UA landscape architecture students recognized by EPA - Tucson News Now

UA landscape architecture students recognized by EPA

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TUCSON, AZ (Tucson News Now) -

The Environmental Protection Agency has awarded two University of Arizona students and their professor a second-place award for a proposal to turn a campus parking lot into a green space by harvesting rainwater. 

Micaela Machado and Rayka Robrecht are landscape architecture graduate students. Their professor Ron Stoltz helped them enter the EPA's first "Campus RainWorks Challenge." 
 
"It's really important to understand the concept of slowing the water down," Machado said of a key part of their proposal, which is to better utilize the rainwater we get in Southern Arizona. 
 
The students propose transforming a campus parking lot into a green space. It would become the second largest green space after the UA Mall, but the greenery would be maintained by harvesting storm water and using drippings from air conditioning units on campus. 
 
"If you don't really understand it, it seems boring but when you understand that we're creating a cooler Tucson, saving water it is really major," Machado said. 
 
Their analysis shows they could harvest two million gallons of water per year by harvesting storm water and catching the drippings from air conditioning units.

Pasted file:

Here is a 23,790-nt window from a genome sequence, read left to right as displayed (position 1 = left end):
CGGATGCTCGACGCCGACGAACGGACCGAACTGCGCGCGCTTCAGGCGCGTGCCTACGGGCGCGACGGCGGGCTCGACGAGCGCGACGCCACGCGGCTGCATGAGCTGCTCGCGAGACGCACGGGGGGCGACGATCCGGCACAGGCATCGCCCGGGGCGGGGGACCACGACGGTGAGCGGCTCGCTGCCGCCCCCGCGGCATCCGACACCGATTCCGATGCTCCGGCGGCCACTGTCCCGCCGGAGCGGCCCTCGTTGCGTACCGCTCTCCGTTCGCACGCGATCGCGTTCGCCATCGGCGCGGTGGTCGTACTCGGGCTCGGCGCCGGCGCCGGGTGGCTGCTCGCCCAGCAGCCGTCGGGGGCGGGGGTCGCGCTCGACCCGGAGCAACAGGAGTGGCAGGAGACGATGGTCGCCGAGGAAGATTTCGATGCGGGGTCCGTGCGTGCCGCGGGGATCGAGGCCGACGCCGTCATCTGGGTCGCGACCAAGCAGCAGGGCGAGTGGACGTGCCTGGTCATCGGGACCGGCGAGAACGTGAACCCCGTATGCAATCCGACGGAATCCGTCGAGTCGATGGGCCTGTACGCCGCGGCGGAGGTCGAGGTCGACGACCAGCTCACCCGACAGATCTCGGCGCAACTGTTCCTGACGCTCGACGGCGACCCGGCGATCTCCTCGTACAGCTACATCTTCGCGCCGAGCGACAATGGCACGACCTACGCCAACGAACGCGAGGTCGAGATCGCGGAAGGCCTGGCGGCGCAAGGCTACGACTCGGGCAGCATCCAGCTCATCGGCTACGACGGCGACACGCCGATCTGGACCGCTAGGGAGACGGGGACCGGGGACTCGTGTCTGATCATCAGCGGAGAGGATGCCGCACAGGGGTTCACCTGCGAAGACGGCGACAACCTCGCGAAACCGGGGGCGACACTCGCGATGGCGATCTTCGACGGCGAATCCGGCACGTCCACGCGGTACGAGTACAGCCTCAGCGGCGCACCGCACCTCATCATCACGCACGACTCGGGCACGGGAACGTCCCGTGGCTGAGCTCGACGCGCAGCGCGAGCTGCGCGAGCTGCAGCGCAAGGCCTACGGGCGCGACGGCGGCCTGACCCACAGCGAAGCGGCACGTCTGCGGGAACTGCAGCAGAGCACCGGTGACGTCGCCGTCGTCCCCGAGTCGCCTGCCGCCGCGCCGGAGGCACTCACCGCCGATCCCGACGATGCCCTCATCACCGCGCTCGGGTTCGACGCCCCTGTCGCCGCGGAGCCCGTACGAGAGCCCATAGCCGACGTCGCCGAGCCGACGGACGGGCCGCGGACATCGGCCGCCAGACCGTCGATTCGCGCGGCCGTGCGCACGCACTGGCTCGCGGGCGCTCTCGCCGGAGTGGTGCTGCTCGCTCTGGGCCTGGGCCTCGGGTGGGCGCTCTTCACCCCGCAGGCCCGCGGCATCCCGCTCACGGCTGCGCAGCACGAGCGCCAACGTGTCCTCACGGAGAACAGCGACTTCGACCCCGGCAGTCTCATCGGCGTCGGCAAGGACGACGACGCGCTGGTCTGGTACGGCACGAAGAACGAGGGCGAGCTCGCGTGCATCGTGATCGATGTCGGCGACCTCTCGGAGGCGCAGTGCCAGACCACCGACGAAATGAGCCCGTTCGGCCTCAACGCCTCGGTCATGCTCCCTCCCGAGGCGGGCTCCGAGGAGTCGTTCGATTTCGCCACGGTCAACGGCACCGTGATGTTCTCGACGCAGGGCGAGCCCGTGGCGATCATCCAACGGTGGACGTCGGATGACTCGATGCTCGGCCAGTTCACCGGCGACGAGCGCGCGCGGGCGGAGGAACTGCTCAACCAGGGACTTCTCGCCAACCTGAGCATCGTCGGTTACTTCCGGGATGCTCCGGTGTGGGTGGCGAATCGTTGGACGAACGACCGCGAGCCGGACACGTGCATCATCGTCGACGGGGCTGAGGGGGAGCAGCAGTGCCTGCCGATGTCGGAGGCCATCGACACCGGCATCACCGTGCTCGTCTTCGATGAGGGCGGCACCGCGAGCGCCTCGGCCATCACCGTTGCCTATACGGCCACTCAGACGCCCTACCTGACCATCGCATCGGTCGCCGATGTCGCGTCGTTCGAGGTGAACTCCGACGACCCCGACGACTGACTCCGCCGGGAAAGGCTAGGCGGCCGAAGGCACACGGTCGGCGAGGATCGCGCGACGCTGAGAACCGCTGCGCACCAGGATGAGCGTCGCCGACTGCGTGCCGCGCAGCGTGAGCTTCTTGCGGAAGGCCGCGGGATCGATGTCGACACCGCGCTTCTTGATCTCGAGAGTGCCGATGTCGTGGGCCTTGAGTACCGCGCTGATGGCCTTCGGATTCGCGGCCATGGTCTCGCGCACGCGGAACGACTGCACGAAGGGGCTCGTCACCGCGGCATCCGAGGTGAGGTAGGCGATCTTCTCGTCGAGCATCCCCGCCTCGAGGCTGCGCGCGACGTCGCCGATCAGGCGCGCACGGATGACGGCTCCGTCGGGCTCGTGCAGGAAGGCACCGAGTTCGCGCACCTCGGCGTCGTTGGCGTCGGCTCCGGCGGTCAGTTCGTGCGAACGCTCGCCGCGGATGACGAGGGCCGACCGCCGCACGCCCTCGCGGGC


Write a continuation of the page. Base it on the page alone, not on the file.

"That's so much water," Robrecht said. "We capture all that and you can water an entire area that's right now a parking lot with it without using any new water. It's just amazing. It really is."
 
The project would be an extension of the existing Sonoran Landscape Garden, which already uses harvested rainwater to maintain greenery and keep everything cool. 
 
The concept could help control heat in the city.
 
"If we can provide more shade and more ability for us to keep the city from heating up during the day, we will have cooler nights," Stoltz said. 
 
While the project is just a proposal, the university plans to implement it, though there is no set time frame. A prize of $8,000 will go toward creating a green roof on top of the architecture building.


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